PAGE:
The energy company that wants to build a natural gas-fired power plant in Elizabeth Township has called the proposed site a “vast area ... that is providing absolutely no benefit.”
While that assertion may be difficult to challenge — the plant would rest on a property contaminated by the illegal disposal of coal ash and demolition waste in the 1980s — an organized group of local residents says building a 550-megawatt power plant is not the answer.
The debate has spilled into a municipal zoning proceeding over Chicago-based Invenergy’s request to allow the plant to go up in a chunk of the township zoned “suburban residential.” The second hearing on the matter is scheduled for 7 p.m. tonight at the Elizabeth Forward Middle School.
Invenergy, a developer of wind, solar and natural gas power plants, has argued that an industrial facility can be built on much of a 600-acre brownfield property along the Youghiogheny River near Buena Vista. The property is owned by local resident David Fiore. Mr. Fiore’s father, William, operated an industrial landfill during the late 1970s and 1980s that accepted fly ash from U.S. Steel’s Clairton Works and demolition waste from several other companies.
Though the landfill was permitted by state environmental regulators, William Fiore was found to have exceeded the terms of his permit. In 1986, he was sentenced to six to 12 years in prison for illegally disposing of waste and discharging some into the river. William Fiore has passed away; his son directed questions about the land to Invenergy.
The company is eyeing a 22-acre “doughnut hole” surrounded by fly ash contamination, said Michael S. Blazer, an environmental lawyer representing Invenergy.
“You routinely look at an area that, because of whatever the challenges may be for the property, can’t really be used for something else,” Mr. Blazer said. “It’s a great beneficial reuse of a brownfield.”
Mr. Blazer emphasized the company is not asking to change the zoning designation of the property; rather, it is asking for a variance, which allows development outside the terms of a zoning designation in polluted areas where it is impossible or prohibitively expensive for permitted developers to clean up.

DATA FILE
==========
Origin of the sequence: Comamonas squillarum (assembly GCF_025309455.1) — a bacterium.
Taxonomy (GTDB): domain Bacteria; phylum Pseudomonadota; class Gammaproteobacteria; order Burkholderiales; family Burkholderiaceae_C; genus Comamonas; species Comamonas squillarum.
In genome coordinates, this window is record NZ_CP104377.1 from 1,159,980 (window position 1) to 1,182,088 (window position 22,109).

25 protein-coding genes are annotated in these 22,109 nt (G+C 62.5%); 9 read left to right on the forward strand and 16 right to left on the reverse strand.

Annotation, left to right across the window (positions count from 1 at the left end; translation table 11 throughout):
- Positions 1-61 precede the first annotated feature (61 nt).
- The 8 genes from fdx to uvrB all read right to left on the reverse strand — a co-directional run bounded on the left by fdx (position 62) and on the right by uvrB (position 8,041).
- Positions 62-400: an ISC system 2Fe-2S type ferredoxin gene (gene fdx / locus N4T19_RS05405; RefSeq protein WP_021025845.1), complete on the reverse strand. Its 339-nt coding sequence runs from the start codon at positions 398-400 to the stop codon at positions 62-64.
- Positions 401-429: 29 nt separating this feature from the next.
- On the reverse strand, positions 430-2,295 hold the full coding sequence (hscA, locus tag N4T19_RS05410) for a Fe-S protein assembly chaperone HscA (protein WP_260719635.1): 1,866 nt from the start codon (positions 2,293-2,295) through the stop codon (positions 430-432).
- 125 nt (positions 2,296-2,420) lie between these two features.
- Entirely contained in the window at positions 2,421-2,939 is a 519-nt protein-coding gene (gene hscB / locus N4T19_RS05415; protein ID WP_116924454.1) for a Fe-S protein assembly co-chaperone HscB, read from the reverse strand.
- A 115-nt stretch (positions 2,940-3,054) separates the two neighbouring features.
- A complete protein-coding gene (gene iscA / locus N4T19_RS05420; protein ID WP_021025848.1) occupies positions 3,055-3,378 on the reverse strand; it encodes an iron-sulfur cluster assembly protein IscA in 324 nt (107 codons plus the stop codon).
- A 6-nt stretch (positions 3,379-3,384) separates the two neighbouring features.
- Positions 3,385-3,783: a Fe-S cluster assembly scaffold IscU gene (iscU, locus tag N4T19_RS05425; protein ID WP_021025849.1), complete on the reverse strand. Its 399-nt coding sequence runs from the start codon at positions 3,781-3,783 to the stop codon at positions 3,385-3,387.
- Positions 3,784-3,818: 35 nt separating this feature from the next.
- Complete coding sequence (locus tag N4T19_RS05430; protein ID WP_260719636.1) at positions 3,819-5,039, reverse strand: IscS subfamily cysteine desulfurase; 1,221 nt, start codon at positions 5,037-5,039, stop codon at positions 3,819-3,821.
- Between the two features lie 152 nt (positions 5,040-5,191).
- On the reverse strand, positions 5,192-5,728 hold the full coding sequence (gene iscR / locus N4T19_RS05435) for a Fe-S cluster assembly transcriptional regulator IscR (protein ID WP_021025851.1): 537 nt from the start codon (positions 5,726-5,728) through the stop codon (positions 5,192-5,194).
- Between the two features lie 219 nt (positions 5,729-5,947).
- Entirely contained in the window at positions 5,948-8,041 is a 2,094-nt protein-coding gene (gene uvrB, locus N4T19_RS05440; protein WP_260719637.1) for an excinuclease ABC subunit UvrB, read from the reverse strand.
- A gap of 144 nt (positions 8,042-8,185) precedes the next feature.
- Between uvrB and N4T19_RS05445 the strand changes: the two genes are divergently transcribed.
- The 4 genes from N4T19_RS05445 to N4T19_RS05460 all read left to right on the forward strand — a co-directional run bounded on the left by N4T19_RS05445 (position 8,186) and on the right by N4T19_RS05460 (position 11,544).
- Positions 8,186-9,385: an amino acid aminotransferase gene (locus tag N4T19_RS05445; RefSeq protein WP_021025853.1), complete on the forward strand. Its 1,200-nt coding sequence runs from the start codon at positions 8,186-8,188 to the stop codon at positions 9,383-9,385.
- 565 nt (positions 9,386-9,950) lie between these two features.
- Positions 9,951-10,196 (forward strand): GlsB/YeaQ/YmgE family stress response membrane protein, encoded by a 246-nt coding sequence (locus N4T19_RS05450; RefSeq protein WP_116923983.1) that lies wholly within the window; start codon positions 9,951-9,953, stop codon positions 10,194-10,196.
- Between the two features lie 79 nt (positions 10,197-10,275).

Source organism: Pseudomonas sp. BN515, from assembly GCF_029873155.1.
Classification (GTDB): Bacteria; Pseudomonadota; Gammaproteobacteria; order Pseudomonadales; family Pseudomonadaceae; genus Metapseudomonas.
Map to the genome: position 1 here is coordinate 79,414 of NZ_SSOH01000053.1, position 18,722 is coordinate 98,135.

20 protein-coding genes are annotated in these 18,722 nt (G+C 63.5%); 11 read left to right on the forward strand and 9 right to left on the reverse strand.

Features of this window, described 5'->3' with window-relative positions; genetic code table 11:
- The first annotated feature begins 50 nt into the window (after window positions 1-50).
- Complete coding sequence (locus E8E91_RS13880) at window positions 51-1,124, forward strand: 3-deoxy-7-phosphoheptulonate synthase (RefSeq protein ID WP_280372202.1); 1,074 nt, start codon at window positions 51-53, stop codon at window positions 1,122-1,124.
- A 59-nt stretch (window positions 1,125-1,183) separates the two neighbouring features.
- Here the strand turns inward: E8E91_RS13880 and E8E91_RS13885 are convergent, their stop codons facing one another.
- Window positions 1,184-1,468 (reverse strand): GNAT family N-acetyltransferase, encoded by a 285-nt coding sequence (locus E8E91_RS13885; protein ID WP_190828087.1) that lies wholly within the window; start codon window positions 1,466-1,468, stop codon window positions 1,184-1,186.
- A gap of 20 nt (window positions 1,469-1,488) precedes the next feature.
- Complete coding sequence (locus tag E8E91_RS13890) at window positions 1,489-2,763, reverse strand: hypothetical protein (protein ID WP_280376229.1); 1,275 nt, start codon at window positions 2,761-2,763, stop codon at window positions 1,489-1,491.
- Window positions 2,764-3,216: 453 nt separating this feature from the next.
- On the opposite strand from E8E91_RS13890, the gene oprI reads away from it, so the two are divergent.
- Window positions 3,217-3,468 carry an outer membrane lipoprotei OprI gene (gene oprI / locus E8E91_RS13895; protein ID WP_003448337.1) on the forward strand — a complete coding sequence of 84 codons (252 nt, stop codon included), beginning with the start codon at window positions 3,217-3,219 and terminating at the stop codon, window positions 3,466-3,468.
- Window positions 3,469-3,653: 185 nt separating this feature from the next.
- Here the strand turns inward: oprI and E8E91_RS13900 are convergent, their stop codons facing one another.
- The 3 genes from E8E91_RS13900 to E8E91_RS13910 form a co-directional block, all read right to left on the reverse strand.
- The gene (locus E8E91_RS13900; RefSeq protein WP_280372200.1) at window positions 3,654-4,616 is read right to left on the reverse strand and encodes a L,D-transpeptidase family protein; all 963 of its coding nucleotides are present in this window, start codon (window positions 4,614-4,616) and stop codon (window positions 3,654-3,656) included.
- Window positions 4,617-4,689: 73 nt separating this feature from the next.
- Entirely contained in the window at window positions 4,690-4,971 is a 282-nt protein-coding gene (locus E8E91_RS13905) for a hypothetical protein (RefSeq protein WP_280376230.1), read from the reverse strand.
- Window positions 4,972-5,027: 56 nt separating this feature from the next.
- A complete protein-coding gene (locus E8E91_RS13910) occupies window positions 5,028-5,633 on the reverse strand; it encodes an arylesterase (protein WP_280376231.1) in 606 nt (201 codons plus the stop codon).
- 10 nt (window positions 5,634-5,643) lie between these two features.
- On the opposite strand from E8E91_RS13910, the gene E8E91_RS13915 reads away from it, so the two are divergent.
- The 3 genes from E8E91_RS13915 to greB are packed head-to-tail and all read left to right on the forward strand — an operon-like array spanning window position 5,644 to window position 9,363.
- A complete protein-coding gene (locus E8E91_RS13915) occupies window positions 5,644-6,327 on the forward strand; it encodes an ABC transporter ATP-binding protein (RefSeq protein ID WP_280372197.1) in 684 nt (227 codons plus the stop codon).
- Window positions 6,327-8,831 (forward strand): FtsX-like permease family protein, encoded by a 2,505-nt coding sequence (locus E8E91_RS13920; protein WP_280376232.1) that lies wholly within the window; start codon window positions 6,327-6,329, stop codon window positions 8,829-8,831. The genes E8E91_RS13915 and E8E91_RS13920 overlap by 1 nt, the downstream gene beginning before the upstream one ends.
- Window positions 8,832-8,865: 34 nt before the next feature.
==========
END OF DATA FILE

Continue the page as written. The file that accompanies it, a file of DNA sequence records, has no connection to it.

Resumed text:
In his request to the zoning board, Mr. Blazer cited a 1997 Pennsylvania Supreme Court decision that supported variances granted by the Pittsburgh Zoning Board of Adjustment to allow construction of a parking lot in an area zoned “residential” that was contaminated by petroleum hydrocarbon and benzene.
The justices found because the property was “practically valueless as zoned” and costs of cleanup would have been $2.5 million to $3 million, the zoning board could legally grant the variances.
But when Invenergy brought the idea of a gas power plant to a community forum in January, it brought out resistance from area residents.
Protect Elizabeth Township, a citizens group opposed to the plant, was formed by some of the residents who live in the Mt. Vernon neighborhood, a collection of large homes perched on a steep hillside overlooking the Youghiogheny River.
The group believes the plant will cause more pollution and disturb the peace. It also believes residential development under the current zoning is possible.
“I’d be fine with residences,” said Fred Bickerton, a Mt. Vernon resident and retired director of waste management for Duquesne Light Co.
Mr. Bickerton said he was involved in shutting down and cleaning up parts of the Fiore landfill for the utility. He pointed to the success of the Summerset at Frick Park, a housing development in Squirrel Hill built on a coal slag heap.
The group is trying to raise awareness without being too confrontational, said Patty Hoffman, a Mt. Vernon resident. So far, they have bought space on a billboard near the bridge entering Versailles. “Help Stop Proposed Invenergy Power Plant,” it reads, advertising the zoning board hearing.
In a tour of the proposed location Wednesday, Nick Cohen, director of thermal development for Invenergy, said the plant is being suggested for one of the most isolated sites he’s seen. “We try to go to a place that’s invisible and inaudible,” he said.
At Mr. Fiore’s property, he pointed to patches of contamination, fenced-off areas deemed indefinitely unsafe by the Pennsylvania Department of Environmental Protection. A towering power transmission line cuts through the property.
Mr. Cohen urged residents who have concerns to reach out to him at public meetings.
“I wish I could take people here and show them,” he said. “I think their fears would be allayed if they really saw where this is.”
Daniel Moore: firstname.lastname@example.org, 412-263-2743 and Twitter @PGdanielmoore.